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You might have heard the terms “notary public” and “notarize,” but what do they mean and when would you need one?
A notary public is an individual appointed by the state government to serve as an official and impartial third-party witness to the signatures of important documents, like wills and powers of attorney.
A notary public screens signers of these documents to make sure they are who they say they are, and not committing an act of fraud. Plus, a notary public makes sure the signer is not being forced to sign and that the signer knows all the details of the document they’re signing.
When you need to get a document notarized, you’ll have to find a provider — like a bank representative — who has been appointed by their state government to act as a ministerial official as a notary public. You’ll also need to prove your identity with a valid form of identification. Sometimes, a notary will even require the participants to sign the necessary documents under oath, under penalty of perjury.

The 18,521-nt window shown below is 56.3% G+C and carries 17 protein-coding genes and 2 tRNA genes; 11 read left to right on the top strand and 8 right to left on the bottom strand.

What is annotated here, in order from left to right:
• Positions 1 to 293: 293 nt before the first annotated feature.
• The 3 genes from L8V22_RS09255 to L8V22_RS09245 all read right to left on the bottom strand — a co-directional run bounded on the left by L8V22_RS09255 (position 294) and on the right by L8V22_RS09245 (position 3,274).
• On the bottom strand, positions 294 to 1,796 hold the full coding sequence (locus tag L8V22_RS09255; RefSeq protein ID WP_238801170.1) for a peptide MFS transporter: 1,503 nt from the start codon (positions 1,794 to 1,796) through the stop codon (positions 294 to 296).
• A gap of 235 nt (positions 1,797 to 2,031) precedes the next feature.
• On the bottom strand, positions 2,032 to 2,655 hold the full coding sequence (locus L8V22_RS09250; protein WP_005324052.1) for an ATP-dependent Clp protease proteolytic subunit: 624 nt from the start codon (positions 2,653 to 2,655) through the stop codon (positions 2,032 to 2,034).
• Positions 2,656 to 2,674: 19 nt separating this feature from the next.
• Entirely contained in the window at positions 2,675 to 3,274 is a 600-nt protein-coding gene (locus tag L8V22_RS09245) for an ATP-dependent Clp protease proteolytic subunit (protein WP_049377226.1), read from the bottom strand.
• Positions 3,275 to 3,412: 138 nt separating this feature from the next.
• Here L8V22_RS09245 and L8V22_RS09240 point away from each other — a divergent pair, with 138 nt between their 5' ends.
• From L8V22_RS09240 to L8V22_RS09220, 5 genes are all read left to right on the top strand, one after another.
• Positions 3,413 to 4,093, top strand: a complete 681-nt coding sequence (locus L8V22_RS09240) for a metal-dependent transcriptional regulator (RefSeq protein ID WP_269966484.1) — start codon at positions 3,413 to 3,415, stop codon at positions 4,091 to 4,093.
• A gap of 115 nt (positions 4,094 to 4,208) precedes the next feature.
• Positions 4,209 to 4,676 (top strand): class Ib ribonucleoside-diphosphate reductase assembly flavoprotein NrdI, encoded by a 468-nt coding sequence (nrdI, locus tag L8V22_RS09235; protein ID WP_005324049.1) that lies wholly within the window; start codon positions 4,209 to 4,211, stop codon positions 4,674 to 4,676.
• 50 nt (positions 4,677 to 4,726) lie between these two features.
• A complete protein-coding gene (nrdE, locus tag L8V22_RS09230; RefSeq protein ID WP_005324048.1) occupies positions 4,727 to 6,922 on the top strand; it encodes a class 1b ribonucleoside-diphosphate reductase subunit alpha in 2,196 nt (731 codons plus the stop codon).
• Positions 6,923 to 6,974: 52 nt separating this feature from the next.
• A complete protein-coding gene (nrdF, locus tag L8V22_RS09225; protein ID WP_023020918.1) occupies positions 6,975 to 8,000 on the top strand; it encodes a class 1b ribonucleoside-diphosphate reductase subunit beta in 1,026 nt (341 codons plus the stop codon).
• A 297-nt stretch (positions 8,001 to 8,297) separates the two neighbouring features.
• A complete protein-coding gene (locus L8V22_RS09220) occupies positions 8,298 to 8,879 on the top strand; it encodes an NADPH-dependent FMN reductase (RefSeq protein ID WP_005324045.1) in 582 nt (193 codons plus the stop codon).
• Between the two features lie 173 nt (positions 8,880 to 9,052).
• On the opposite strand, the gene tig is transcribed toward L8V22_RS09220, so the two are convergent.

Documents that typically require notarization are often of the major life-event variety: wills, powers of attorney, deeds, contracts, and affidavits, to name a few. Requirements vary by state.
Many places in the U.S. — including banks like Citizens Bank — offer notarization services. Other options might include the UPS Store, public libraries, AAA branches, and many colleges and universities. Call ahead to make an appointment before stopping by any of these locations.
Need the services of a notary public? Visit your nearest Citizens Bank branch.
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